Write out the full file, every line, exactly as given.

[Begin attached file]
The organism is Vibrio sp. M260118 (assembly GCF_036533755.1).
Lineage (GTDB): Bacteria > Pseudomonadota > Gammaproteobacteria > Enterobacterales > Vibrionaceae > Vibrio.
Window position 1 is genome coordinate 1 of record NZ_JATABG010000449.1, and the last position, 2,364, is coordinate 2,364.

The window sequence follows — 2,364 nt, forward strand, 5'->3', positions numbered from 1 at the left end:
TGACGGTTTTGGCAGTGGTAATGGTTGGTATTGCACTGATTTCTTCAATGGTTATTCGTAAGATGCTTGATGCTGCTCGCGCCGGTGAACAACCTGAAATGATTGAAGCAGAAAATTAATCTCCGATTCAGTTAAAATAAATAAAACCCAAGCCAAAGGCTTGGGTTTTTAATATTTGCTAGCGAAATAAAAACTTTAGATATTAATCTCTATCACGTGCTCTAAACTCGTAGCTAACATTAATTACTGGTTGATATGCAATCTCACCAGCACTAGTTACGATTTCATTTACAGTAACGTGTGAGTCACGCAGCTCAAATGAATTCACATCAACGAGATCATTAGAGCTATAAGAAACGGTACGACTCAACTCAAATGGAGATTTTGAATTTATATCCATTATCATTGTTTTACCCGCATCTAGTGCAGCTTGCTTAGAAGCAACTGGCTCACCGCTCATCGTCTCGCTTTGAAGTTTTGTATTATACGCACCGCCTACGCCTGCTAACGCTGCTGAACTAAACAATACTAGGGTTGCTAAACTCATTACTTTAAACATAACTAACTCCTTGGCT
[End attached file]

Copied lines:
The organism is Vibrio sp. M260118 (assembly GCF_036533755.1).
Lineage (GTDB): Bacteria > Pseudomonadota > Gammaproteobacteria > Enterobacterales > Vibrionaceae > Vibrio.
Window position 1 is genome coordinate 1 of record NZ_JATABG010000449.1, and the last position, 2,364, is coordinate 2,364.

The window sequence follows — 2,364 nt, forward strand, 5'->3', positions numbered from 1 at the left end:
TGACGGTTTTGGCAGTGGTAATGGTTGGTATTGCACTGATTTCTTCAATGGTTATTCGTAAGATGCTTGATGCTGCTCGCGCCGGTGAACAACCTGAAATGATTGAAGCAGAAAATTAATCTCCGATTCAGTTAAAATAAATAAAACCCAAGCCAAAGGCTTGGGTTTTTAATATTTGCTAGCGAAATAAAAACTTTAGATATTAATCTCTATCACGTGCTCTAAACTCGTAGCTAACATTAATTACTGGTTGATATGCAATCTCACCAGCACTAGTTACGATTTCATTTACAGTAACGTGTGAGTCACGCAGCTCAAATGAATTCACATCAACGAGATCATTAGAGCTATAAGAAACGGTACGACTCAACTCAAATGGAGATTTTGAATTTATATCCATTATCATTGTTTTACCCGCATCTAGTGCAGCTTGCTTAGAAGCAACTGGCTCACCGCTCATCGTCTCGCTTTGAAGTTTTGTATTATACGCACCGCCTACGCCTGCTAACGCTGCTGAACTAAACAATACTAGGGTTGCTAAACTCATTACTTTAAACATAACTAACTCCTTGGCT